Saturday, 23 November 2019

A simple pedagogical one-line python code for the Fibonacci sequence with recursion


Fibonacci, Leonardo da Pisa
(Wikipedia)

Preamble

The Fibonacci sequence $F_{n} = F_{n-1} + F_{n-2}$ is famous for both artistic and pure mathematical curiosity as an integer sequence. A simple implementation of this sequence appears as a standard programmer's entry-level job question, along with finding factorial and greatest common divisor. In this short post, we will show how to implement $F_{n}$ with recursion in Python one-liner.

Fibonacci Recursion in Python

Here is a one-liner
f = lambda n : n if n < 2 else f(n-1)+f(n-2) ; [f(n) for n in range(0,13)]

Let's dissect the one line. $f$ is our function that computes the $nth$ member of the sequence in a recursive fashion.

For example, a recursion of $f$ at $n=3$ follows the following depth as recursive calls:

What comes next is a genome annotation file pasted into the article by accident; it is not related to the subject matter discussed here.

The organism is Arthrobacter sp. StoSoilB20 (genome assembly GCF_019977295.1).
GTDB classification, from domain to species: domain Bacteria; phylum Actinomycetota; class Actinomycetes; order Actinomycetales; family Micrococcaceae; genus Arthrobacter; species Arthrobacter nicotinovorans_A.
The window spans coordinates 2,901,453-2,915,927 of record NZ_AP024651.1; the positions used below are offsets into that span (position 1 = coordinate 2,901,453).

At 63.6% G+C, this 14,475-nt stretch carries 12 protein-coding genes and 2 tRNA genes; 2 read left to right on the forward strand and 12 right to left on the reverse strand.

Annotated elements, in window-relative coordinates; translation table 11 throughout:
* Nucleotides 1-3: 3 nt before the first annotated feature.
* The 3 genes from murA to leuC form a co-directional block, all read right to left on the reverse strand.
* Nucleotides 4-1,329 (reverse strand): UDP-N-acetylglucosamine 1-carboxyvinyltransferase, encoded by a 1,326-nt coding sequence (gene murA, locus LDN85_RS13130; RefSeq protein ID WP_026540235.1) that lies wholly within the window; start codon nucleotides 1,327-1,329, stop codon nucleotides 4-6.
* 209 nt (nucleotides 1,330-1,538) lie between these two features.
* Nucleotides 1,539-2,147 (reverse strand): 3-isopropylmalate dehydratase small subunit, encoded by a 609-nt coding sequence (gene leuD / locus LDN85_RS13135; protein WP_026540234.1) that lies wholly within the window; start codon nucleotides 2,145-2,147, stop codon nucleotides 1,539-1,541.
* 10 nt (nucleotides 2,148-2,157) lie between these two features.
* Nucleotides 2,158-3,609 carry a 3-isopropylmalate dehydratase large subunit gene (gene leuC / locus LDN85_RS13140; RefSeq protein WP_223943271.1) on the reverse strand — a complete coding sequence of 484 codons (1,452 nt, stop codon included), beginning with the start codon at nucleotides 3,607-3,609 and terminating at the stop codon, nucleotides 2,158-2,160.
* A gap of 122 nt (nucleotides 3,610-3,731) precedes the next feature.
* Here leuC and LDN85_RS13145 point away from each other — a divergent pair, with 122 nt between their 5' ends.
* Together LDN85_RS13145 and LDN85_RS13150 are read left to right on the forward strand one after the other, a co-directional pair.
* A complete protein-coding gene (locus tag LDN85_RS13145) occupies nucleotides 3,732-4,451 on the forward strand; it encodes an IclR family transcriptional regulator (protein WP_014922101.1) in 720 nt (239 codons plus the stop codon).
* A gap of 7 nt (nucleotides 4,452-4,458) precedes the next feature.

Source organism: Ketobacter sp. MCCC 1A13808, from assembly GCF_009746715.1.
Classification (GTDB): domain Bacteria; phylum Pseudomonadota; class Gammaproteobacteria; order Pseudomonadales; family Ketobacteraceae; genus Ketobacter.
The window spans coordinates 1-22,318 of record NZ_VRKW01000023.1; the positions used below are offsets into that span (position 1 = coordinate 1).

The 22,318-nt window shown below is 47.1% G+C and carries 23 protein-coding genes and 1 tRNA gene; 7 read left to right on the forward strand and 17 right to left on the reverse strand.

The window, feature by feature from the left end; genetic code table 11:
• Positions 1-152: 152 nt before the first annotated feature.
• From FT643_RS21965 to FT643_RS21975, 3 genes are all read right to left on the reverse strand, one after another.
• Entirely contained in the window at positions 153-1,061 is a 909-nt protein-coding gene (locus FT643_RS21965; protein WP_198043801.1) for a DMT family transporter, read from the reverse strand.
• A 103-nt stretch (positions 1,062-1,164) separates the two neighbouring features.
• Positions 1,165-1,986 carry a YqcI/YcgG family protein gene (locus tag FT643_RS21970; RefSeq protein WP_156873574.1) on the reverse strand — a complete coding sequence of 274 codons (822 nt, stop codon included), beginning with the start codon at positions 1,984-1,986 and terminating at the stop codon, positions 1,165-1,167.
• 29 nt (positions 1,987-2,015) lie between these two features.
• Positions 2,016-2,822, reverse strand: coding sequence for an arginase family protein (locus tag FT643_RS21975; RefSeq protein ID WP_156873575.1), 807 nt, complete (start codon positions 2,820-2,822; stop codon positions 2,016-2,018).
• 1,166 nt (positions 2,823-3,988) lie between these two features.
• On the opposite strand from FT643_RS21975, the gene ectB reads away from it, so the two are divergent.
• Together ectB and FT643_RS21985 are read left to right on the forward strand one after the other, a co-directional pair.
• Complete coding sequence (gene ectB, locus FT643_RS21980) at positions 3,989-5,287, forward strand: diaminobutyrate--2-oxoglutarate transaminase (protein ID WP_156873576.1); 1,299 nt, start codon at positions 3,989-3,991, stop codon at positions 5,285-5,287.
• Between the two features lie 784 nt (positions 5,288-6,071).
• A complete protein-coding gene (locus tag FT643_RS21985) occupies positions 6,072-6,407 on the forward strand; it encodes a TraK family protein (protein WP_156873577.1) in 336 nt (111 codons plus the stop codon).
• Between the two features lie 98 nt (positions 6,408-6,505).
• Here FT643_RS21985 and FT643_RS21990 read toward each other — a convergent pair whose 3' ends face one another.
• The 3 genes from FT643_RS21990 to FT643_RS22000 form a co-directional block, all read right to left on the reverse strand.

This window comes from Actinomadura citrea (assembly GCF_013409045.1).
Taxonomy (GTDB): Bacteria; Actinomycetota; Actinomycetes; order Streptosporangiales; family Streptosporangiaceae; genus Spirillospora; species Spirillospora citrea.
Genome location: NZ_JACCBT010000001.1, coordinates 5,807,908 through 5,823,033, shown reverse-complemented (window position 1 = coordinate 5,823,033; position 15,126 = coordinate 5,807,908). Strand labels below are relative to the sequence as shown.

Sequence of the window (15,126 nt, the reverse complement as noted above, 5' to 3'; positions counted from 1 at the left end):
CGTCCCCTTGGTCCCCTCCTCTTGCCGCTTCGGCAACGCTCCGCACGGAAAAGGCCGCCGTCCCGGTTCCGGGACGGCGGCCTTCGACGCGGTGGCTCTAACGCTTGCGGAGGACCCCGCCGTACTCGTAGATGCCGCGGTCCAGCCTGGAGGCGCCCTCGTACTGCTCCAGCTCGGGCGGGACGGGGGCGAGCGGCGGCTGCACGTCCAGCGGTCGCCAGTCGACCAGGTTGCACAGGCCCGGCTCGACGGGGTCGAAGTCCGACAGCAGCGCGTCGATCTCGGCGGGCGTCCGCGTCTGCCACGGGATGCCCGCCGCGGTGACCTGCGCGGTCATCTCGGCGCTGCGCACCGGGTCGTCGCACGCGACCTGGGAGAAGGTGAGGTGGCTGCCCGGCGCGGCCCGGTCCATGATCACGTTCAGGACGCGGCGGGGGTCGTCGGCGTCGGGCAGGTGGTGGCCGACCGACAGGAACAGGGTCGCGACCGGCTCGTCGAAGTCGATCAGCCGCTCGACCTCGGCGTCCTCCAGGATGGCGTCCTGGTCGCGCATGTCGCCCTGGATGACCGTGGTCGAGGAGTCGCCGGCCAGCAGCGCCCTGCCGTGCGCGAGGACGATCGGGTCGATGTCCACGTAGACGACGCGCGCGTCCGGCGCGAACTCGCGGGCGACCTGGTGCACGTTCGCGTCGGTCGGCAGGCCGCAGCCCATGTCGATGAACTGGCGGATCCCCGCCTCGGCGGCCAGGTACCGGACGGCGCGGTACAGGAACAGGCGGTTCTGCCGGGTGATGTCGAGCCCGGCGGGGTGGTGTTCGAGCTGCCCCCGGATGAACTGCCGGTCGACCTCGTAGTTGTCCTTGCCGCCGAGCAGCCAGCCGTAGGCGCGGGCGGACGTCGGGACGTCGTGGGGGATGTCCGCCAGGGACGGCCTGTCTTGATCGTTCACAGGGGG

1. Upper level, n=3 : f(2)+f(1)
  2. n=2 : f(1) + f(0) 
    1. Returns 1+0 = 1
  3. n=1 : f(1) 
    1.  Returns 1
  4. Returns 2
Recall that every recursion needs a termination condition, which is less than two in our case. The second part of one-liner after semi-column, which indicates another line,  is a simple list-comprehension to repeat the call to $f$ from 0 to 12. Resulting
 [0, 1, 1, 2, 3, 5, 8, 13, 21, 34, 55, 89, 144] 
Computational efficiency

To compute the sequence for a very large set, this implementation is obviously very slow. One would need to introduce caching within the recursion to avoid repeated computation.

Reading list for novice coders
Conclusion

One of the most interesting programming tasks usually comes in implementing integer sequences. Note that Fibonacci day is celebrated on 23rd of November, the day this post is published.

Postscripts:
  • The complexity of 1 liner code above is $O(2^N)$, with caching it can be $O(N)$. Thanks to Tim Scarfe for pointing out Big-O complexities.

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(c) Copyright 2008-2020 Mehmet Suzen (suzen at acm dot org)

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